A WEB-BASED tool which uses historical satellite data to help identify soil constraints could be rolled out nationally if sufficient interest for it exists in Australia’s grain-growing regions.
Known as ConstraintID, it was developed through a research project four-year research project which finished in April this year and was funded by the Grains Research and Development Corporation (GRDC).
It was developed by a team from the University of Queensland headed by Yash Dang, who spoke about ConstraintID at last week’s Australian Agronomy Conference on the field tour to Pacific Seeds’ Foundation Farm at Allora on Queensland’s Darling Downs.
Entitled Application of digital technologies to enhance decision-making, the session included presentations which outlined how drones, satellites and specialised cameras are being used in research and agronomy in Australia.
Stable patterns revealed
ConstraintID uses Landsat imagery collected since 1999, taken mostly at intervals of 8-16 days, and displays it via pixels covering 30 x 30 metres to reflect variances in crop growth within paddocks.
In his talk, Dr Dang said around 77 per cent of Australia’s soils had one or more constraints which limited yield, and that ConstraintID had been developed to help identify where those were.
“If you have stable patterns of poor performance, it is likely related to the paddock,” Dr Dang said.
ConstraintID then suggests locations for soil sampling to indicate the nature and extent of constraints.
These can include acidity, sodicity or deficiencies of nutrients such as phosphorus and nitrogen.
“The major advantage of this tool is we can pick out where we should go and sample this paddock.”
Factoring in soil texture as well, as indicated by the ConstraintID user, the tool then suggests crops suitable to the paddock.
Value in history
The tool is used by a number of growers and consultants in NSW and Queensland, including MCA Agronomy at Goondiwindi, and director Paul Gardoll said he uses it for a group of clients to identify areas where factors including lack of nitrogen, sodicity and waterlogging have impacted yields.
“The data’s there and it’s a quick, easy, free shot of what’s happened in the past; it’s all to do with biomass production,” Mr Gardoll said.
He said the historical information from ConstraintID was valuable to growers starting or continuing on their precision agriculture (PA) journey, and prepared to ground-truth web-based information.
“With any of this data, you need a start point; this gives you a start point.”
Mr Gardoll said it was particularly valuable for growers looking to make decisions about amelioration and crop inputs, and without a long relationship with the paddock in question.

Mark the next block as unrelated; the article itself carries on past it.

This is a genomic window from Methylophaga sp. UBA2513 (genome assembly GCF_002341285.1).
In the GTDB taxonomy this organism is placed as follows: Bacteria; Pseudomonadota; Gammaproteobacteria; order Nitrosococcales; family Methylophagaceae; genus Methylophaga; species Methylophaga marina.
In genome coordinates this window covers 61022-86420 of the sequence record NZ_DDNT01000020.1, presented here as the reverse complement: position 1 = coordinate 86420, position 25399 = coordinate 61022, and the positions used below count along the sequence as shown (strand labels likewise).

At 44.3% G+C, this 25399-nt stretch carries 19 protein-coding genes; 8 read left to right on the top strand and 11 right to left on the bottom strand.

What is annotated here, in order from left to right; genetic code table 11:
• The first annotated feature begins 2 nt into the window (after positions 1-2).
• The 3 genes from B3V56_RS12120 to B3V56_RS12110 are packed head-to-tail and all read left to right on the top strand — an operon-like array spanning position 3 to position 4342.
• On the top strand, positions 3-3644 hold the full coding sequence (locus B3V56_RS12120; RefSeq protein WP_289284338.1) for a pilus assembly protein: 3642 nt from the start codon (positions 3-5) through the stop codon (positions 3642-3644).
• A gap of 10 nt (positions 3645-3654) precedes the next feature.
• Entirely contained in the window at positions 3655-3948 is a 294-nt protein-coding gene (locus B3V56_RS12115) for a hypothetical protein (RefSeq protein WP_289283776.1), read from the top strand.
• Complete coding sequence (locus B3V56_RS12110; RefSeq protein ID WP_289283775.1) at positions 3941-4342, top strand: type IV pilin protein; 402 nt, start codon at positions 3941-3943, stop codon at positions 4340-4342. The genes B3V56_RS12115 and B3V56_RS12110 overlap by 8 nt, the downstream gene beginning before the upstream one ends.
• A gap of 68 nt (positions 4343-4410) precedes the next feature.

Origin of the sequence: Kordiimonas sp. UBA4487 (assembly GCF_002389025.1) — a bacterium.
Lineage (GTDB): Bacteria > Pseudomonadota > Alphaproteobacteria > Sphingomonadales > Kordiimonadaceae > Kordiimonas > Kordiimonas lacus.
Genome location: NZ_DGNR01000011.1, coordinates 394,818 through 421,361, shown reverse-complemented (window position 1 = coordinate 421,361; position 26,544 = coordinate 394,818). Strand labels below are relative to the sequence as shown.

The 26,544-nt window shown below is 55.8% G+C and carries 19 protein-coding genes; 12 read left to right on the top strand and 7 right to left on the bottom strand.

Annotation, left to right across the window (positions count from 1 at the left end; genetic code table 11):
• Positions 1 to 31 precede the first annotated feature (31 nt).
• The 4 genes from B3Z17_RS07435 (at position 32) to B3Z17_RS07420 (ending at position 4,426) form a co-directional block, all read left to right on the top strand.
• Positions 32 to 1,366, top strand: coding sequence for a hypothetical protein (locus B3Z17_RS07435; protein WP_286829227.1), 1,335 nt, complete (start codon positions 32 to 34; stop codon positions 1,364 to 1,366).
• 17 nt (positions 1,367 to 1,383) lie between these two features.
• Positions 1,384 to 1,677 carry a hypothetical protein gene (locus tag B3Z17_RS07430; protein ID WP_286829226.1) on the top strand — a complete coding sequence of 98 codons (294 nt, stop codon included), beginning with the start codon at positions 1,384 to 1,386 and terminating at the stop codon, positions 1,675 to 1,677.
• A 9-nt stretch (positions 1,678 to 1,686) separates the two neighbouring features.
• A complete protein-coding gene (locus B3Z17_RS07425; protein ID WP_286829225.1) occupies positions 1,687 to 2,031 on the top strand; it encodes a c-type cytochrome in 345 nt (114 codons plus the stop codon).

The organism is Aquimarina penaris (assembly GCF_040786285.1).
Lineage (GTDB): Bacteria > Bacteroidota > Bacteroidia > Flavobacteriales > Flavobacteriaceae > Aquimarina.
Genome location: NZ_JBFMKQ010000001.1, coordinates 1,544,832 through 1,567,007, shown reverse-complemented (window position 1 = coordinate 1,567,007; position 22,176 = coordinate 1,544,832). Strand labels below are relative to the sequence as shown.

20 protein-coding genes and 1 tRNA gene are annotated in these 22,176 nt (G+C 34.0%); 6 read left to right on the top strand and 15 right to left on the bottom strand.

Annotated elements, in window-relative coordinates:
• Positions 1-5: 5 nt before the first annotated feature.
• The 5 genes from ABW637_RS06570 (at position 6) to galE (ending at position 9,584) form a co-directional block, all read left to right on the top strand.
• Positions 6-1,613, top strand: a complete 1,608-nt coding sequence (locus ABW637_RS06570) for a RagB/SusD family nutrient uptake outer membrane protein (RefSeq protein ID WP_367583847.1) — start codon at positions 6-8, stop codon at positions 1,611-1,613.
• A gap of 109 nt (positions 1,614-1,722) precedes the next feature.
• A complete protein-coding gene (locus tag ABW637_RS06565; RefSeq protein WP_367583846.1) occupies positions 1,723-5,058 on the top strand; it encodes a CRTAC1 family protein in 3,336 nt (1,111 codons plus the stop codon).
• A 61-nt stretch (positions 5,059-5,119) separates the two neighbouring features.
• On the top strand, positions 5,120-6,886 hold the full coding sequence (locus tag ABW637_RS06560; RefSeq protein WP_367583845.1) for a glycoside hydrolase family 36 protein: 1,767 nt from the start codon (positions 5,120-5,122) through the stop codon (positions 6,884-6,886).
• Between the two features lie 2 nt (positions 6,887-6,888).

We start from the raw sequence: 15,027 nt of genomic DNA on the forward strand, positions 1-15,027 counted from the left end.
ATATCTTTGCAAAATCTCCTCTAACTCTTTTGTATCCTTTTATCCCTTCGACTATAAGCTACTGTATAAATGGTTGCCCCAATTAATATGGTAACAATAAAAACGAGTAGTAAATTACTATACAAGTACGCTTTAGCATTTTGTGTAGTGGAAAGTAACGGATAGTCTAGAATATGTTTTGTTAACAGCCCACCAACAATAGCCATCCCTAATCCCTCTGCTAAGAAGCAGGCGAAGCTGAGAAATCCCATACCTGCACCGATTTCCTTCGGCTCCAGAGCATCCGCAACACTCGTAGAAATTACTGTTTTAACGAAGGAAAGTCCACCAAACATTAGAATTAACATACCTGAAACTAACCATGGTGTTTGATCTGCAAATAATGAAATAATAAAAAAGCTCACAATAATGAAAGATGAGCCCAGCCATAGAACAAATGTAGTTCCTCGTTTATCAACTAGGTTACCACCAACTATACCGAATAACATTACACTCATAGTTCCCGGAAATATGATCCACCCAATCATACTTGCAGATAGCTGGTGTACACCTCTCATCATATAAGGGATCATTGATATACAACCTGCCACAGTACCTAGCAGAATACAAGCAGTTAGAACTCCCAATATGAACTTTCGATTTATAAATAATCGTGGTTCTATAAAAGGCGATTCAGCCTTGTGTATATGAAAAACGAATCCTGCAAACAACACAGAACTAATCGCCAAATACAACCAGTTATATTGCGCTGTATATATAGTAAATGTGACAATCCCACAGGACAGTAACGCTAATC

While yield maps give data about a paddock’s performance, Mr Gardoll said they cannot supply the visuals that are available visually from the header cab.
“You hear: ‘Dad’s seen it all, and he’s seen it all from the header’.”
“There are not many farmers that drive the header anymore.”
“In the past 10 years, the person driving the header could be a backpacker or a uni student.”
He said the widespread use of harvest contractors has disconnected growers from what used to be a regular seasonal part of ground-truthing, and ConstraintID went some way to filling in the knowledge gap.
Destiny in GRDC hands
As part of its northern soils project, GRDC launched ConstraintID to provide a proof of concept to identify constraints at paddock level using the crop as an indicator species, and to suggest sampling points for testing to guide soil-amelioration programs.
While UQ is the major holder of beneficial interest in ConstraintID, its future lies in GRDC hands.
GRDC soils, agronomy and nutrition manager – North John Rochecouste said the organisation was hoping to refine the weight of data used by the website, and improve ConstraintID’s accuracy before considering national demand.
“The key thing is understanding demand, which is why the project provided a free test platform and requested feedback.
“At the moment it is still a little clunky in parts and is gradually being refined.”
In its defence, Mr Gardoll said ConstraintID was no different to any other platform.
“Anyone involved in any data management knows there are always going to be glitches.”
However, Dr Rochecouste said GRDC was looking to commercialise ConstraintID.
“We are open to have those conversations with licensees to make it workable across the industry.
“The cost consideration for GRDC is mostly maintenance: how do we maintain the service in a self-sustaining way?
“We feel it is better not to rush the process and look to improve the development and cost options before rolling it out nationally if the demand is there.
“Investment consideration would need to be in line with grower demand.
“We are promoting the concept and gauging the demand from industry for the product.”
Dr Rochecouste said any further major funding commitment would be via approval from GRDC at the panel and executive level.
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